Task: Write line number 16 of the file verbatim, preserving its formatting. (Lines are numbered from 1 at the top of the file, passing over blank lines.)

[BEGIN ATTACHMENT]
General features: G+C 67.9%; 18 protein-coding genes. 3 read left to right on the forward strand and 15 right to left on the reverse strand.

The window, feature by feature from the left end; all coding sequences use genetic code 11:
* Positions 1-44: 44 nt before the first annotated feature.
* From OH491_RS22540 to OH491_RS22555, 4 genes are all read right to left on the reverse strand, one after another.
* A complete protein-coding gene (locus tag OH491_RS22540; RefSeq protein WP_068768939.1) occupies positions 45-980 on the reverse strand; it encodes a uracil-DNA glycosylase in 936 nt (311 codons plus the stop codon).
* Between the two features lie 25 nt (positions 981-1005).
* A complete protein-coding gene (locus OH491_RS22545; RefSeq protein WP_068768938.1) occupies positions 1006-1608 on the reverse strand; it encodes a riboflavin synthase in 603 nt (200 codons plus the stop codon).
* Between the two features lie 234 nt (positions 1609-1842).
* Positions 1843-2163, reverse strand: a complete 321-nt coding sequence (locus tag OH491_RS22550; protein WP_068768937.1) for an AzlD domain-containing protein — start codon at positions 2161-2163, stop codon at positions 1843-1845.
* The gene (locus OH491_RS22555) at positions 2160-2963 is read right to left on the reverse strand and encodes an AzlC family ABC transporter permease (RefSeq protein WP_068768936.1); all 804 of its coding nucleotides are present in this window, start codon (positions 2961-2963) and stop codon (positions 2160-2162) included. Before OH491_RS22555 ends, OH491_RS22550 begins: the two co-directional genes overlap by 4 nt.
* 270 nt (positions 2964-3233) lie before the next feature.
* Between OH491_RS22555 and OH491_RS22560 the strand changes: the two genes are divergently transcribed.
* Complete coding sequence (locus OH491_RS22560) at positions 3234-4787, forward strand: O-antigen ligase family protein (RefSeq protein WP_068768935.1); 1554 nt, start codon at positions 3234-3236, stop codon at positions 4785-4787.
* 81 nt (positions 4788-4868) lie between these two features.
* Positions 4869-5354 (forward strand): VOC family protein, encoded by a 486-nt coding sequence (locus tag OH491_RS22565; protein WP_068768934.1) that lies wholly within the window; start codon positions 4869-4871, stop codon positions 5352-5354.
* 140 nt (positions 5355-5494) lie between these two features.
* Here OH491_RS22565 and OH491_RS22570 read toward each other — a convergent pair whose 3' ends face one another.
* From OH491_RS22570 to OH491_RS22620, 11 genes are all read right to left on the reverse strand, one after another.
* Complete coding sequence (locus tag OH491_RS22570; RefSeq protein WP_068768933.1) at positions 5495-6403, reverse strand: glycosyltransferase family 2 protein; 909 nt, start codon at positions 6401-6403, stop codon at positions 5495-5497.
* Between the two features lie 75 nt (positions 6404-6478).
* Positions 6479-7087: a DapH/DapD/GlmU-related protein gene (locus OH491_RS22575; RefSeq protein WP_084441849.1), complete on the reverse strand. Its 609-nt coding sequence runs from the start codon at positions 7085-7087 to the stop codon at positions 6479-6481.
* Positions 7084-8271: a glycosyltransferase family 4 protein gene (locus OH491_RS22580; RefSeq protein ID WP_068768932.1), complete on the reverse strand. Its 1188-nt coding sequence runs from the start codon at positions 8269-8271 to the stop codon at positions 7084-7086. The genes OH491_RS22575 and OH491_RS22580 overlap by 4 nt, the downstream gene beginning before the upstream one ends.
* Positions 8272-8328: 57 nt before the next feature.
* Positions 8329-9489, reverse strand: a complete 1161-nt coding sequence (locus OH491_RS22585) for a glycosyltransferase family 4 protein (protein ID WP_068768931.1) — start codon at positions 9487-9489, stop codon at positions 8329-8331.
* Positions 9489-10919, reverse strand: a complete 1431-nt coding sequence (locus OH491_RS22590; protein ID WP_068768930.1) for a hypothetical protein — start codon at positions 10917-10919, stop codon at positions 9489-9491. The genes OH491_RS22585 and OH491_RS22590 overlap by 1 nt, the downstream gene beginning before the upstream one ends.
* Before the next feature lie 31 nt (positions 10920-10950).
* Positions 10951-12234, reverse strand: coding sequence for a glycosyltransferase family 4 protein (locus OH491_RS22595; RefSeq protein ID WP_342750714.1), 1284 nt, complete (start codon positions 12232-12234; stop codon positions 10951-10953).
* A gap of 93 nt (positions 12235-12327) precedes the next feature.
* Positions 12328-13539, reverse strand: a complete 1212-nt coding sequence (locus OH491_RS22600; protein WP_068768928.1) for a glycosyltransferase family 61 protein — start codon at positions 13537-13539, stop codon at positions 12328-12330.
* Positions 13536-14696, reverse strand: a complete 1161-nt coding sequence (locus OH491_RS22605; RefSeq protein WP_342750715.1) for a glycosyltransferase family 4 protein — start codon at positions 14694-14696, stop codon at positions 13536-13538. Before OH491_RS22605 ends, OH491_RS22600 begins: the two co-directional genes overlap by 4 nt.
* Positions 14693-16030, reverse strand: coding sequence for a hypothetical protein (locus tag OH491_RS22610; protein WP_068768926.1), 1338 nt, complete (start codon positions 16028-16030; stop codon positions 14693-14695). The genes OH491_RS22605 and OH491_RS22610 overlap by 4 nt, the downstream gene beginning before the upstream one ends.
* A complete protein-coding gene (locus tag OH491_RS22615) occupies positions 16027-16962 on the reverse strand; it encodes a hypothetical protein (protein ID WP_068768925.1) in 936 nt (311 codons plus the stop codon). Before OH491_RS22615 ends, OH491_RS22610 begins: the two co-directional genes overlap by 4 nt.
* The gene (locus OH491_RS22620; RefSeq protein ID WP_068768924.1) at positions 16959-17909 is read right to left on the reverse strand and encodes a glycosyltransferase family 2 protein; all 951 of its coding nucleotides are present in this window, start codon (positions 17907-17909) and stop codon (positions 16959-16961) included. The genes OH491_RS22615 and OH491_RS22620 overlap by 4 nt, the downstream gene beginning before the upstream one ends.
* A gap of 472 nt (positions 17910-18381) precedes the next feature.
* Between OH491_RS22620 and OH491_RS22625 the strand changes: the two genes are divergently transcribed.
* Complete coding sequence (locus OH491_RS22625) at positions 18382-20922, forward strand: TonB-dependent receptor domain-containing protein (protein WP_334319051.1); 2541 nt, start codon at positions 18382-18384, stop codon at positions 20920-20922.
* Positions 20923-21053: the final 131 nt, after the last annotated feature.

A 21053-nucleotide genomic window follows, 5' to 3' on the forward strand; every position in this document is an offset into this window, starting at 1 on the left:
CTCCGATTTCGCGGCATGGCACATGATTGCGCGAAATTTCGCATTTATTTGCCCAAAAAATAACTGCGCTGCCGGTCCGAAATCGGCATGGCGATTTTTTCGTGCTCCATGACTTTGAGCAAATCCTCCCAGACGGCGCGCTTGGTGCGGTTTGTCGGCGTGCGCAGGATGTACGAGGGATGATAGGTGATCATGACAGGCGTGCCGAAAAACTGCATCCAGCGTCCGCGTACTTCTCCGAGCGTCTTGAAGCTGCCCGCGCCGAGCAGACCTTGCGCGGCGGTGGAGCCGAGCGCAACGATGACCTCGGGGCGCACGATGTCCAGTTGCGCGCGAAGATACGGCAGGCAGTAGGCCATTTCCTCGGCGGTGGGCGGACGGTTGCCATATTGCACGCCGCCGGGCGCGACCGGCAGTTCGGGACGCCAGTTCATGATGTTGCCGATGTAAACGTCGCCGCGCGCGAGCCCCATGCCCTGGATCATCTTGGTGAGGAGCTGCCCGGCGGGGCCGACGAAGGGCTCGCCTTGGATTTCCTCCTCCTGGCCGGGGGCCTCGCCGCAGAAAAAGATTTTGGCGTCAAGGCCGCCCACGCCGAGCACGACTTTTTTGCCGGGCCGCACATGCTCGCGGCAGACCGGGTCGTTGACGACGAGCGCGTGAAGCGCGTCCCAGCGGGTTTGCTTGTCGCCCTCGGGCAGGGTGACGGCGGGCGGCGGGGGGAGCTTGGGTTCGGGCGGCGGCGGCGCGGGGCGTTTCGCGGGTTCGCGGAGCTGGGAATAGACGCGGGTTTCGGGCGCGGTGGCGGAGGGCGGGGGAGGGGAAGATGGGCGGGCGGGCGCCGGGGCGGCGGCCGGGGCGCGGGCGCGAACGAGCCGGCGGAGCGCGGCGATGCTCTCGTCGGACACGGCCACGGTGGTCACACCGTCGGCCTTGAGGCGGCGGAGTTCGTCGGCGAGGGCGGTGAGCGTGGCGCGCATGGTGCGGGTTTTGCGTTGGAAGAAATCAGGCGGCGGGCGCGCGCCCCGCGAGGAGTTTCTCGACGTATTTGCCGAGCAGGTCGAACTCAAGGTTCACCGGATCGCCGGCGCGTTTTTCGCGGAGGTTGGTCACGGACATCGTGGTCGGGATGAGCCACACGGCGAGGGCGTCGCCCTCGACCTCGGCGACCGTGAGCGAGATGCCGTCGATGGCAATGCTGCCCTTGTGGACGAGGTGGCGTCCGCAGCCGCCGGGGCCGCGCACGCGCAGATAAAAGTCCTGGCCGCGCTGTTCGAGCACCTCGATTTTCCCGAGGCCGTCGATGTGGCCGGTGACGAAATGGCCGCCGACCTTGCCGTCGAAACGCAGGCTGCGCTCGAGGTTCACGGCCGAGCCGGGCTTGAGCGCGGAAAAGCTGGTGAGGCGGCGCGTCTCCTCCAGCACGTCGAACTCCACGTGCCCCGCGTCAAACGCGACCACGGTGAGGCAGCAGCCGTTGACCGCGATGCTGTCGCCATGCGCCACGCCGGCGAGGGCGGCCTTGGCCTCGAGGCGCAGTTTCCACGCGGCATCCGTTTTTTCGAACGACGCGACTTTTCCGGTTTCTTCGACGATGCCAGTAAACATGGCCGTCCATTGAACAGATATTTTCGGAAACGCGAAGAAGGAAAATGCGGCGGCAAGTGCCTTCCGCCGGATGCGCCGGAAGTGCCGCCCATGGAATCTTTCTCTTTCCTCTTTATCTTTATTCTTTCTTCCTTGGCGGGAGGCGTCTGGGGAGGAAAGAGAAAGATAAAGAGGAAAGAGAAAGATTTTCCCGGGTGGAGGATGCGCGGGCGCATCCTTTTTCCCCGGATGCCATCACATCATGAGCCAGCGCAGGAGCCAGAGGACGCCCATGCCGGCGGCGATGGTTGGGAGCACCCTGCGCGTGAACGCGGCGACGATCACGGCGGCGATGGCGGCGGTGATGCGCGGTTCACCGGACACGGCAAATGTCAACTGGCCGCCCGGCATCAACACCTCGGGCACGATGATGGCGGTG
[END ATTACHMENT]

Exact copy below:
* 140 nt (positions 5355-5494) lie between these two features.